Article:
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The

Nano-Safety Research Group

Specialists in the assessment of nanomaterial toxicity to human health and the environment

Dr Ted Henry

TB Henry image 1Ted Henry is a Reader in the School of Life Sciences and Director of the Zebrafish Research Facility at Heriot-Watt University, and his primary roles and responsibilities are to:

  • Lead a research program with a particular focus on molecular ecotoxicology and histopathology in fish. Investigate toxicological responses in model species (zebrafish Danio rerio; and the great pond snail Lymnea stagnalis) and in wild aquatic organisms (primarily freshwater and marine fish).
  • Supervise postdoctoral research associates, visiting scientists, postgraduate and undergraduate student projects located in the UK and various international institutions.
  • Serve as Research Associate Professor in The University of Tennessee Center for Environmental Biotechnology, and Department of Forestry, Wildlife and Fisheries, Knoxville, Tennessee, USA

Dr. Henry teaches courses/modules in fish physiology, water pollution biology, aquatic toxicology, and biological microscopy at undergraduate and postgraduate levels. At UT he teaches a graduate course in aquatic toxicology and teaches toxicoses and fish disease components of courses in the Wildlife Health curriculum. Dr. Henry also teaches intensive short courses in specific areas of fish disease, aquatic toxicology, and statistics in ecotoxicology.

Research

Ted's research interests are focused on investigating the effects of stressors in aquatic organisms (primarily fish) towards resolving linkages between mechanisms of action and higher order biological effects. Typically, stressors include toxicants (e.g., endocrine disruptors, algal toxins, pharmaceutical substances, nanomaterials), pathogens, or physical factors (temperature, electric fields). Ted is particularly interested in evaluating changes in global gene expression, and, subsequently, in modeling changes in expression profiles of target genes (qRT-PCR) within specific biochemical pathways. He uses histopathology and various microscopy approaches to investigate effects at tissue levels.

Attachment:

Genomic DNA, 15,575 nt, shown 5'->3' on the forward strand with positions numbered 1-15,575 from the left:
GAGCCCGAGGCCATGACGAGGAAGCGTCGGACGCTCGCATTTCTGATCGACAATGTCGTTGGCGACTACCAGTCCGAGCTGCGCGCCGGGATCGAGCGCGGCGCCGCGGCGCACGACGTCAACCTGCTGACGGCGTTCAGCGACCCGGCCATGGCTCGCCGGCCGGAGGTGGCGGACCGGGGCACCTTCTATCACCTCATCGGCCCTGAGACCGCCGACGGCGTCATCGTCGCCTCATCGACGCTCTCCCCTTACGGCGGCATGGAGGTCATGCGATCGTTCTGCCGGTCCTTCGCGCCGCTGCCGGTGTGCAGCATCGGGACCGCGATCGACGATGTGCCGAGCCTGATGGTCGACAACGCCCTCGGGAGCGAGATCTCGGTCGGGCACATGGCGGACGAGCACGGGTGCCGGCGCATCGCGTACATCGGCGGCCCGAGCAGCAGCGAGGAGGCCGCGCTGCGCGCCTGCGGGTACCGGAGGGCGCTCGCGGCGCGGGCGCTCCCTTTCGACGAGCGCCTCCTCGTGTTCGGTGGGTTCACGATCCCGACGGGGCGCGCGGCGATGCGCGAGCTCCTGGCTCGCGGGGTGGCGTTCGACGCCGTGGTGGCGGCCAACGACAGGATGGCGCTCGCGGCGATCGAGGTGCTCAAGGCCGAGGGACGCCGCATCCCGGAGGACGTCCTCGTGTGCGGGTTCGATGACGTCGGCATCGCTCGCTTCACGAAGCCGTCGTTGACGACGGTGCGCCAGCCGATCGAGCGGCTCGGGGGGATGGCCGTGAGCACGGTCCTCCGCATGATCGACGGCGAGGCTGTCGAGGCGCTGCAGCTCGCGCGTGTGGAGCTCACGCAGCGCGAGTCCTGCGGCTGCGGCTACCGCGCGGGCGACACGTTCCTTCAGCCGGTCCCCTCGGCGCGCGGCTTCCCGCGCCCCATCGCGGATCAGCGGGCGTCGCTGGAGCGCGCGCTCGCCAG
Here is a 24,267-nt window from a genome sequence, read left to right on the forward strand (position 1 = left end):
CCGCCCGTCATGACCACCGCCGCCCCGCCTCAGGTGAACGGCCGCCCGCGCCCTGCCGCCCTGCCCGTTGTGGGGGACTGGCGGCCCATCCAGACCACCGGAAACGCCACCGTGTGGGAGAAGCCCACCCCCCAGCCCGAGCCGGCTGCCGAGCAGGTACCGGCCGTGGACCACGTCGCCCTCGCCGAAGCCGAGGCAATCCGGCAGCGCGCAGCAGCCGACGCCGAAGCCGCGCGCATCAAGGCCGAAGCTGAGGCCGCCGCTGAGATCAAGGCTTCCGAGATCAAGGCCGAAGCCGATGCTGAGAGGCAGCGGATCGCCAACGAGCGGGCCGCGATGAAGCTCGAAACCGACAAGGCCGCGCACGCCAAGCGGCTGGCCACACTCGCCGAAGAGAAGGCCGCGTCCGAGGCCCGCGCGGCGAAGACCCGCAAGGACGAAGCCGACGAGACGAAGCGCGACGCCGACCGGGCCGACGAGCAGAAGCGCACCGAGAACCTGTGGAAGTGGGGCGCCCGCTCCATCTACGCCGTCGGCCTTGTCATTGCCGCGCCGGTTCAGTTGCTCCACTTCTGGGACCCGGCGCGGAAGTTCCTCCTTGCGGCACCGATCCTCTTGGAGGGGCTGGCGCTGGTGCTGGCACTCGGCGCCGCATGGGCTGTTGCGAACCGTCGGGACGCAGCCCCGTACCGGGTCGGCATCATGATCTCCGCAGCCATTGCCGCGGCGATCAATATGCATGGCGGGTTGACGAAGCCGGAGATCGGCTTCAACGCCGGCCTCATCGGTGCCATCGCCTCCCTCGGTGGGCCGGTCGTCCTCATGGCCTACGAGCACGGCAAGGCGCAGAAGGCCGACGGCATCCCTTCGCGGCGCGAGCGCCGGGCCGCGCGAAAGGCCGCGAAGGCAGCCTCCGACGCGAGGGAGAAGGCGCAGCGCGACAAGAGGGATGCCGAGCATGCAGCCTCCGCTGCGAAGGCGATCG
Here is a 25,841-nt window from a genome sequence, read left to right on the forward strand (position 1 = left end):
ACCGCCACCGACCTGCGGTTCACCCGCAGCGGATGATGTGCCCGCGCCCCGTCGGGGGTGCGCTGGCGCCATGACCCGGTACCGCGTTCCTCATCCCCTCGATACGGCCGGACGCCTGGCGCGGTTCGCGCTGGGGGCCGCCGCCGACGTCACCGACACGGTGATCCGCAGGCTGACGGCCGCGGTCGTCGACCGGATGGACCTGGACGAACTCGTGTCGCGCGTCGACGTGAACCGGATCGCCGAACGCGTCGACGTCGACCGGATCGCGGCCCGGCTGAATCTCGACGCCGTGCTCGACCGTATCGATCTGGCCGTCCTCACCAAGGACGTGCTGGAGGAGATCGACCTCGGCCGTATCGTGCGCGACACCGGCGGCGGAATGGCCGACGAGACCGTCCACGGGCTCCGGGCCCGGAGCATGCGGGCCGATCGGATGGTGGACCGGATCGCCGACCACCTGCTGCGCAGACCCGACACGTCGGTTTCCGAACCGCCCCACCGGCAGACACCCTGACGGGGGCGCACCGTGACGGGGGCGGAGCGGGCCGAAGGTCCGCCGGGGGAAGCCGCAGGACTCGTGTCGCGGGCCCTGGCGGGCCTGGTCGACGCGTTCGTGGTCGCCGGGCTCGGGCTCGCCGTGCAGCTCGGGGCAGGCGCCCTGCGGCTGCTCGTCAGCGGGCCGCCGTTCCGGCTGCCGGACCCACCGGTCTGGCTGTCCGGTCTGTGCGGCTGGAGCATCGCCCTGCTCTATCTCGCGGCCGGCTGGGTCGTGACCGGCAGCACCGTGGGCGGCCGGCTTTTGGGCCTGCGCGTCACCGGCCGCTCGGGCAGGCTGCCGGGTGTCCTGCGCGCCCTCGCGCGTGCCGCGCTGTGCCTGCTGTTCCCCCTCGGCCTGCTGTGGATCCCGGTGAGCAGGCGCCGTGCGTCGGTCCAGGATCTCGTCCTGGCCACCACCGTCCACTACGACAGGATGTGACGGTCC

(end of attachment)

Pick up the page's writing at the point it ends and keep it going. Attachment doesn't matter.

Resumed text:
Ted uses model organisms and wild species and experiments are conducted both in aquarium facilities and in field settings. Zebrafish are the primary fish model (Ted direct's the Zebrafish Research Facility) and the great pond snail Lymnea stagnalis is an invertebrate model he have started to work with recently. Both models have unique features that enable investigations within important pathophysiological processes.

Biography

Dr. Ted Henry joined the School of Life Sciences at Heriot-Watt University in 2013. He is also appointed as a Research Associate Professor in the Center for Environmental Biotechnology and the Department of Forestry, Wildlife, and Fisheries at The University of Tennessee-Knoxville. He received a Bachelor of Arts (1992) in Aquatic Biology at the University of California Santa Barbara, and subsequently worked as a fisheries extension/rural community development agent in the Akebou region of Togo West Africa as a U.S. Peace Corps volunteer (1992-1994). He received a Master of Science (1998) from the Department of Fisheries and Allied Aquacultures at Auburn University (AL) with thesis research on the aquatic toxicology of acid mine drainage mixing zones in warmwater streams. His doctoral research in the Fish Disease Laboratory at Auburn University investigated fish pathology associated with exposure to electric fields. He investigated the ecotoxicology of pharmaceutical substances as a postdoctoral research associate at the University of Georgia, Athens, GA; and his first academic position was at The University of Tennessee, Knoxville, Tennessee. In 2008, he came to the UK as a Research Council of the UK Academic Fellow leading to a Readership appointment at the University of Plymouth. 

Contact Ted

Call: +44 (0) 131 451 4315
Email: T.Henry@hw.ac.uk

Location: William Perkin Building, room T.09, School of Life Sciences,  Heriot-Watt University, Riccarton Campus, Edinburgh, EH14 4AS

     

 

 Research Profile